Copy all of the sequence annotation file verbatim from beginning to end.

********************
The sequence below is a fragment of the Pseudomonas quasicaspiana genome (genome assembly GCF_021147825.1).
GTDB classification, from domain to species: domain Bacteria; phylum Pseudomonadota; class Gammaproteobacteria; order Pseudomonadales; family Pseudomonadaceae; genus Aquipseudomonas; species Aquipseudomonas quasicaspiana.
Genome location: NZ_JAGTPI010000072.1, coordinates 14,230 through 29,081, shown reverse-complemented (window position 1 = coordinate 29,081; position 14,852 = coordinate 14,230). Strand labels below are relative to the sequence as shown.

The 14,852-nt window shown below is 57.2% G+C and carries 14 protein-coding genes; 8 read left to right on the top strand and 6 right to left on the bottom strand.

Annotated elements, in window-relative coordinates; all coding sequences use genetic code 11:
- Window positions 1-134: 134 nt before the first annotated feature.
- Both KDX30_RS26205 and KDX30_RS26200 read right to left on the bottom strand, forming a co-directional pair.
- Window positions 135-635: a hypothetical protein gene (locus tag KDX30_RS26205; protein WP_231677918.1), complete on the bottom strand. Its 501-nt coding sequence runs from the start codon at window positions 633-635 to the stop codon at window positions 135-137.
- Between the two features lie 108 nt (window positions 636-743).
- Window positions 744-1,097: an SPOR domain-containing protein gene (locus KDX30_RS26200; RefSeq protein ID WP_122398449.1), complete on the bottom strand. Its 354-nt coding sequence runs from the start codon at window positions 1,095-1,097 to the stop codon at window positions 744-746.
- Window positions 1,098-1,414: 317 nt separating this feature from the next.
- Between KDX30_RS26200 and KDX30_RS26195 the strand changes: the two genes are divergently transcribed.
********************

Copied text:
The sequence below is a fragment of the Pseudomonas quasicaspiana genome (genome assembly GCF_021147825.1).
GTDB classification, from domain to species: domain Bacteria; phylum Pseudomonadota; class Gammaproteobacteria; order Pseudomonadales; family Pseudomonadaceae; genus Aquipseudomonas; species Aquipseudomonas quasicaspiana.
Genome location: NZ_JAGTPI010000072.1, coordinates 14,230 through 29,081, shown reverse-complemented (window position 1 = coordinate 29,081; position 14,852 = coordinate 14,230). Strand labels below are relative to the sequence as shown.

The 14,852-nt window shown below is 57.2% G+C and carries 14 protein-coding genes; 8 read left to right on the top strand and 6 right to left on the bottom strand.

Annotated elements, in window-relative coordinates; all coding sequences use genetic code 11:
- Window positions 1-134: 134 nt before the first annotated feature.
- Both KDX30_RS26205 and KDX30_RS26200 read right to left on the bottom strand, forming a co-directional pair.
- Window positions 135-635: a hypothetical protein gene (locus tag KDX30_RS26205; protein WP_231677918.1), complete on the bottom strand. Its 501-nt coding sequence runs from the start codon at window positions 633-635 to the stop codon at window positions 135-137.
- Between the two features lie 108 nt (window positions 636-743).
- Window positions 744-1,097: an SPOR domain-containing protein gene (locus KDX30_RS26200; RefSeq protein ID WP_122398449.1), complete on the bottom strand. Its 354-nt coding sequence runs from the start codon at window positions 1,095-1,097 to the stop codon at window positions 744-746.
- Window positions 1,098-1,414: 317 nt separating this feature from the next.
- Between KDX30_RS26200 and KDX30_RS26195 the strand changes: the two genes are divergently transcribed.